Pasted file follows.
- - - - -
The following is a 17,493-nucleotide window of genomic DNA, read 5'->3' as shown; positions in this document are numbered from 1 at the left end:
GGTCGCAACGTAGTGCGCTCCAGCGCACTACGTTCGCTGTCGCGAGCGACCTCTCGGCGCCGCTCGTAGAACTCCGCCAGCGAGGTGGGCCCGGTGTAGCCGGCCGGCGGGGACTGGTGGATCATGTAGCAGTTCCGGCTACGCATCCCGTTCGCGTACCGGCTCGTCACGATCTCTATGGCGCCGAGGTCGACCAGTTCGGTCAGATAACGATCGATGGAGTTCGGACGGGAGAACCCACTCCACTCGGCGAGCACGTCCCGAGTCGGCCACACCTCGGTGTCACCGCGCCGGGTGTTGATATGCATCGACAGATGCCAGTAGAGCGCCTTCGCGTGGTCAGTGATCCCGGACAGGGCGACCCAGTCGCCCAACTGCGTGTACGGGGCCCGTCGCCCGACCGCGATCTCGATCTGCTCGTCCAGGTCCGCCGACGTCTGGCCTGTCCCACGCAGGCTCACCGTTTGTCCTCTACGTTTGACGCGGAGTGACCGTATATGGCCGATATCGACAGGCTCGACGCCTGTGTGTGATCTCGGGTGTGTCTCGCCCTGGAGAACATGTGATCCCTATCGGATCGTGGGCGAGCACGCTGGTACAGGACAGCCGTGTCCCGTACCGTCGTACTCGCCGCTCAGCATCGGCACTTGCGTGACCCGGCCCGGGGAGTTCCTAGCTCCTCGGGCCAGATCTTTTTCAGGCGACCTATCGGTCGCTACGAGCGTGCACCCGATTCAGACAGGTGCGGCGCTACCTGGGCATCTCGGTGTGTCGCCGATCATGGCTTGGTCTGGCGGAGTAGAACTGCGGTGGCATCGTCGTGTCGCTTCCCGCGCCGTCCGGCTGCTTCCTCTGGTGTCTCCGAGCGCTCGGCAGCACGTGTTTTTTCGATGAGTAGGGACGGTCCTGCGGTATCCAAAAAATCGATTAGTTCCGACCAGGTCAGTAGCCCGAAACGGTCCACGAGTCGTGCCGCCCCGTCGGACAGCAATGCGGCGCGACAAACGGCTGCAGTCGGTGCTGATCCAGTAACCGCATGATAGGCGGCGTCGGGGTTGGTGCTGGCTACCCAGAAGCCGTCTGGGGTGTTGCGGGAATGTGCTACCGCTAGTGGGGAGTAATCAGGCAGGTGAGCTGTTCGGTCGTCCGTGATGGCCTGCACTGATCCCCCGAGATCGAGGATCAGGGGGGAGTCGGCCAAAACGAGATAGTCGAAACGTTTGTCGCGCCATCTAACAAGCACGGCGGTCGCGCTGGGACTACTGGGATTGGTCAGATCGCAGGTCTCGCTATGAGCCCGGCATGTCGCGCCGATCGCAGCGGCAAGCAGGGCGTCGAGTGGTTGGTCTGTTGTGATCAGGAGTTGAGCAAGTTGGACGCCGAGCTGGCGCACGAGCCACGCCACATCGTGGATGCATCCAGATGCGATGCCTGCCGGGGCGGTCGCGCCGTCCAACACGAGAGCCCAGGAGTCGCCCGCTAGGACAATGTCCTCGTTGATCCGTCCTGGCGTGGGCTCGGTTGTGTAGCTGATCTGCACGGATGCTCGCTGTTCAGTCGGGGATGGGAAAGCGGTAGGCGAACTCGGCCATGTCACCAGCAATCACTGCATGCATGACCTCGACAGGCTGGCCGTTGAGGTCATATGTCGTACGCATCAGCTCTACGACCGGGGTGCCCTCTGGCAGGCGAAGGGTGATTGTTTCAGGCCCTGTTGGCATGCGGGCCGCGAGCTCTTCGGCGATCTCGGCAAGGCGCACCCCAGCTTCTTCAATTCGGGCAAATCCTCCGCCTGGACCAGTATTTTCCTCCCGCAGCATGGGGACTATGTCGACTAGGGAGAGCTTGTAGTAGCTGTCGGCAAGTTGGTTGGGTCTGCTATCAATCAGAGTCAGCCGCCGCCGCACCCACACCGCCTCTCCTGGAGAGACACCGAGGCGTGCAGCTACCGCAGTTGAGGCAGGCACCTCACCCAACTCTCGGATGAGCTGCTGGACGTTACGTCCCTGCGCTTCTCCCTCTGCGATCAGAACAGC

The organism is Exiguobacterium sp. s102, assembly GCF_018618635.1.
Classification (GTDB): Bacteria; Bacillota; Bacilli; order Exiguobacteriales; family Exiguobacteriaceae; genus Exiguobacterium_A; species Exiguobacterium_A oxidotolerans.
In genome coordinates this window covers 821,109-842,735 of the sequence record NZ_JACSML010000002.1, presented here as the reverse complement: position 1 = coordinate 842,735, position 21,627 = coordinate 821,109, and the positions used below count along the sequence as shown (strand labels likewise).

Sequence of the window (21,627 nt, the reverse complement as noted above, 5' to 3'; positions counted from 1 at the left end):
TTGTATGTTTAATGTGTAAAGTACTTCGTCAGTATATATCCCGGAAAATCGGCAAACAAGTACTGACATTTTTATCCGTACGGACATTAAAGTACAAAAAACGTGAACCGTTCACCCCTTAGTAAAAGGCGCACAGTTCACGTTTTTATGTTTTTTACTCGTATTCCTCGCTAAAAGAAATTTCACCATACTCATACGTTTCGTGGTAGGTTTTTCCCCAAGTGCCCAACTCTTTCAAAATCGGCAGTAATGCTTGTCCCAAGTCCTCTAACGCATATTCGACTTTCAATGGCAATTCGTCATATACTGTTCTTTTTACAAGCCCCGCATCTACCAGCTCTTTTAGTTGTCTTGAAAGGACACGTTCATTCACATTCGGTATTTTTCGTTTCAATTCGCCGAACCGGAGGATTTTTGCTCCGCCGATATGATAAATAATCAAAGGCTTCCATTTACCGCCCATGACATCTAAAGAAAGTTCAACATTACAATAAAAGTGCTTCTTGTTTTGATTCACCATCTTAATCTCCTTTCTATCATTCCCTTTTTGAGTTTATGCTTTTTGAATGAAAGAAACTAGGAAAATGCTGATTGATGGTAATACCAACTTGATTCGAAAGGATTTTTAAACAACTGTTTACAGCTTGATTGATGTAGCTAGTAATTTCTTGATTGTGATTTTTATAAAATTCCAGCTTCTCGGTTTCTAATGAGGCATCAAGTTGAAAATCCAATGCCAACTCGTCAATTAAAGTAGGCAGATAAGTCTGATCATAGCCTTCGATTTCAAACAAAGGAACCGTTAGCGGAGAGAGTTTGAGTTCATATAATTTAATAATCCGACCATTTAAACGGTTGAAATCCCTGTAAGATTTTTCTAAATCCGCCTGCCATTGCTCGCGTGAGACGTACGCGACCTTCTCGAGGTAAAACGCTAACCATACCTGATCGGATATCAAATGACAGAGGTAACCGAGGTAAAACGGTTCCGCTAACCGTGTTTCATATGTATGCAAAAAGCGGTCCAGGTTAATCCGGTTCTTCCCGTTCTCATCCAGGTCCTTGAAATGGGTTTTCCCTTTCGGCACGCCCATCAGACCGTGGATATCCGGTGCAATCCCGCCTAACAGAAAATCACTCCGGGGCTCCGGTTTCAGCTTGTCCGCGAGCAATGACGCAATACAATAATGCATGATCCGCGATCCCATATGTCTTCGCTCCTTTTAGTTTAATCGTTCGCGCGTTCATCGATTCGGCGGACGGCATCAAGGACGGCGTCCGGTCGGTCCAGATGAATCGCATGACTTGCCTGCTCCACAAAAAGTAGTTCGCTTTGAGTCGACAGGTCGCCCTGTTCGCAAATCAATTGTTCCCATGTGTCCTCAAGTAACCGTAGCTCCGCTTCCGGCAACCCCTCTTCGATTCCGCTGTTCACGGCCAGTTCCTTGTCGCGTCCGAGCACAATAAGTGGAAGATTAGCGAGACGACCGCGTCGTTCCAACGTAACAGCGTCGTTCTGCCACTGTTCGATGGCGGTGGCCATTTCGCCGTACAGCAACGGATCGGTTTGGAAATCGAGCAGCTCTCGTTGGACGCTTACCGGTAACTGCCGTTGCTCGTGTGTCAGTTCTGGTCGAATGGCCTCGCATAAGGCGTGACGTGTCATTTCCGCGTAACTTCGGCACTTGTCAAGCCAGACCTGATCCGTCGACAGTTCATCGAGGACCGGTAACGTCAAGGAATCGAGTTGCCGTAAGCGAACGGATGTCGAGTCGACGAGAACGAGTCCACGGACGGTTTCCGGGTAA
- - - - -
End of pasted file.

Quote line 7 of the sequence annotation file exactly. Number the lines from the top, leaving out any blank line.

TTGTATGTTTAATGTGTAAAGTACTTCGTCAGTATATATCCCGGAAAATCGGCAAACAAGTACTGACATTTTTATCCGTACGGACATTAAAGTACAAAAAACGTGAACCGTTCACCCCTTAGTAAAAGGCGCACAGTTCACGTTTTTATGTTTTTTACTCGTATTCCTCGCTAAAAGAAATTTCACCATACTCATACGTTTCGTGGTAGGTTTTTCCCCAAGTGCCCAACTCTTTCAAAATCGGCAGTAATGCTTGTCCCAAGTCCTCTAACGCATATTCGACTTTCAATGGCAATTCGTCATATACTGTTCTTTTTACAAGCCCCGCATCTACCAGCTCTTTTAGTTGTCTTGAAAGGACACGTTCATTCACATTCGGTATTTTTCGTTTCAATTCGCCGAACCGGAGGATTTTTGCTCCGCCGATATGATAAATAATCAAAGGCTTCCATTTACCGCCCATGACATCTAAAGAAAGTTCAACATTACAATAAAAGTGCTTCTTGTTTTGATTCACCATCTTAATCTCCTTTCTATCATTCCCTTTTTGAGTTTATGCTTTTTGAATGAAAGAAACTAGGAAAATGCTGATTGATGGTAATACCAACTTGATTCGAAAGGATTTTTAAACAACTGTTTACAGCTTGATTGATGTAGCTAGTAATTTCTTGATTGTGATTTTTATAAAATTCCAGCTTCTCGGTTTCTAATGAGGCATCAAGTTGAAAATCCAATGCCAACTCGTCAATTAAAGTAGGCAGATAAGTCTGATCATAGCCTTCGATTTCAAACAAAGGAACCGTTAGCGGAGAGAGTTTGAGTTCATATAATTTAATAATCCGACCATTTAAACGGTTGAAATCCCTGTAAGATTTTTCTAAATCCGCCTGCCATTGCTCGCGTGAGACGTACGCGACCTTCTCGAGGTAAAACGCTAACCATACCTGATCGGATATCAAATGACAGAGGTAACCGAGGTAAAACGGTTCCGCTAACCGTGTTTCATATGTATGCAAAAAGCGGTCCAGGTTAATCCGGTTCTTCCCGTTCTCATCCAGGTCCTTGAAATGGGTTTTCCCTTTCGGCACGCCCATCAGACCGTGGATATCCGGTGCAATCCCGCCTAACAGAAAATCACTCCGGGGCTCCGGTTTCAGCTTGTCCGCGAGCAATGACGCAATACAATAATGCATGATCCGCGATCCCATATGTCTTCGCTCCTTTTAGTTTAATCGTTCGCGCGTTCATCGATTCGGCGGACGGCATCAAGGACGGCGTCCGGTCGGTCCAGATGAATCGCATGACTTGCCTGCTCCACAAAAAGTAGTTCGCTTTGAGTCGACAGGTCGCCCTGTTCGCAAATCAATTGTTCCCATGTGTCCTCAAGTAACCGTAGCTCCGCTTCCGGCAACCCCTCTTCGATTCCGCTGTTCACGGCCAGTTCCTTGTCGCGTCCGAGCACAATAAGTGGAAGATTAGCGAGACGACCGCGTCGTTCCAACGTAACAGCGTCGTTCTGCCACTGTTCGATGGCGGTGGCCATTTCGCCGTACAGCAACGGATCGGTTTGGAAATCGAGCAGCTCTCGTTGGACGCTTACCGGTAACTGCCGTTGCTCGTGTGTCAGTTCTGGTCGAATGGCCTCGCATAAGGCGTGACGTGTCATTTCCGCGTAACTTCGGCACTTGTCAAGCCAGACCTGATCCGTCGACAGTTCATCGAGGACCGGTAACGTCAAGGAATCGAGTTGCCGTAAGCGAACGGATGTCGAGTCGACGAGAACGAGTCCACGGACGGTTTCCGGGTAA